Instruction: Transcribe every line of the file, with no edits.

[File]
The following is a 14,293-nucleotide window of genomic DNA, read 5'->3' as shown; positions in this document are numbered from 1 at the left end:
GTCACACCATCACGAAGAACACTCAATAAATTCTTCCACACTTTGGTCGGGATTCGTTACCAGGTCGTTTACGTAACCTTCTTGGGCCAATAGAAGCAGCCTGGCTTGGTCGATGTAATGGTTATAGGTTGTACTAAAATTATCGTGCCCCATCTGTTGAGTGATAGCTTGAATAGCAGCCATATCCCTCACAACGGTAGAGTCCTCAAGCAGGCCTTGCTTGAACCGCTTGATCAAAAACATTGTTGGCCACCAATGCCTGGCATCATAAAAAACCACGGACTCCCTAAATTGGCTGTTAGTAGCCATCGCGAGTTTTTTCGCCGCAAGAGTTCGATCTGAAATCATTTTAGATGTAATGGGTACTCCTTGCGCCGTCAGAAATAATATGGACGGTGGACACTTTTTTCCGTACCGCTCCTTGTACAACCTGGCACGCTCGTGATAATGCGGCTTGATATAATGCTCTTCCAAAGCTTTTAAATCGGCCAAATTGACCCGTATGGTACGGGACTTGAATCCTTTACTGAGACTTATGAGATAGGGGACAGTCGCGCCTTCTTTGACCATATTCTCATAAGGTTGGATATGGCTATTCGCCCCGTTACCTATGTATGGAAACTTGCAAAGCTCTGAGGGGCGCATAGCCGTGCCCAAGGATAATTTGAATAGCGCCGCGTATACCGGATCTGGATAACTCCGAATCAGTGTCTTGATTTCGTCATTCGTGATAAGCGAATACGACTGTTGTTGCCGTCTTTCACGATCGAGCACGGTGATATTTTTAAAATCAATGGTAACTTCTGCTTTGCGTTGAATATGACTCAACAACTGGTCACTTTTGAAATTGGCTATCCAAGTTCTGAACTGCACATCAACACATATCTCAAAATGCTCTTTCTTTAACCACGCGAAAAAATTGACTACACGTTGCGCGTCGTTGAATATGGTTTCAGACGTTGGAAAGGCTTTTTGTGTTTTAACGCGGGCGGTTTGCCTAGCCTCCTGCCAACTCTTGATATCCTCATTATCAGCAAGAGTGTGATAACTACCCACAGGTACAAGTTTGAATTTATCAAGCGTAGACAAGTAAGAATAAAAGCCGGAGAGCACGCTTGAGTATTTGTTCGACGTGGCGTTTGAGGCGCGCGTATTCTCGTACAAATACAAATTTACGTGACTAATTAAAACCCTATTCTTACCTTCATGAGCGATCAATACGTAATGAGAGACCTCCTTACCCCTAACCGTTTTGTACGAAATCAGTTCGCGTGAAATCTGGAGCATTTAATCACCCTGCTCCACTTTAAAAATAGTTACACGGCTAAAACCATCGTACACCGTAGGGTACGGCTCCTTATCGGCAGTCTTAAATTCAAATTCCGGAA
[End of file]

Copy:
The following is a 14,293-nucleotide window of genomic DNA, read 5'->3' as shown; positions in this document are numbered from 1 at the left end:
GTCACACCATCACGAAGAACACTCAATAAATTCTTCCACACTTTGGTCGGGATTCGTTACCAGGTCGTTTACGTAACCTTCTTGGGCCAATAGAAGCAGCCTGGCTTGGTCGATGTAATGGTTATAGGTTGTACTAAAATTATCGTGCCCCATCTGTTGAGTGATAGCTTGAATAGCAGCCATATCCCTCACAACGGTAGAGTCCTCAAGCAGGCCTTGCTTGAACCGCTTGATCAAAAACATTGTTGGCCACCAATGCCTGGCATCATAAAAAACCACGGACTCCCTAAATTGGCTGTTAGTAGCCATCGCGAGTTTTTTCGCCGCAAGAGTTCGATCTGAAATCATTTTAGATGTAATGGGTACTCCTTGCGCCGTCAGAAATAATATGGACGGTGGACACTTTTTTCCGTACCGCTCCTTGTACAACCTGGCACGCTCGTGATAATGCGGCTTGATATAATGCTCTTCCAAAGCTTTTAAATCGGCCAAATTGACCCGTATGGTACGGGACTTGAATCCTTTACTGAGACTTATGAGATAGGGGACAGTCGCGCCTTCTTTGACCATATTCTCATAAGGTTGGATATGGCTATTCGCCCCGTTACCTATGTATGGAAACTTGCAAAGCTCTGAGGGGCGCATAGCCGTGCCCAAGGATAATTTGAATAGCGCCGCGTATACCGGATCTGGATAACTCCGAATCAGTGTCTTGATTTCGTCATTCGTGATAAGCGAATACGACTGTTGTTGCCGTCTTTCACGATCGAGCACGGTGATATTTTTAAAATCAATGGTAACTTCTGCTTTGCGTTGAATATGACTCAACAACTGGTCACTTTTGAAATTGGCTATCCAAGTTCTGAACTGCACATCAACACATATCTCAAAATGCTCTTTCTTTAACCACGCGAAAAAATTGACTACACGTTGCGCGTCGTTGAATATGGTTTCAGACGTTGGAAAGGCTTTTTGTGTTTTAACGCGGGCGGTTTGCCTAGCCTCCTGCCAACTCTTGATATCCTCATTATCAGCAAGAGTGTGATAACTACCCACAGGTACAAGTTTGAATTTATCAAGCGTAGACAAGTAAGAATAAAAGCCGGAGAGCACGCTTGAGTATTTGTTCGACGTGGCGTTTGAGGCGCGCGTATTCTCGTACAAATACAAATTTACGTGACTAATTAAAACCCTATTCTTACCTTCATGAGCGATCAATACGTAATGAGAGACCTCCTTACCCCTAACCGTTTTGTACGAAATCAGTTCGCGTGAAATCTGGAGCATTTAATCACCCTGCTCCACTTTAAAAATAGTTACACGGCTAAAACCATCGTACACCGTAGGGTACGGCTCCTTATCGGCAGTCTTAAATTCAAATTCCGGAA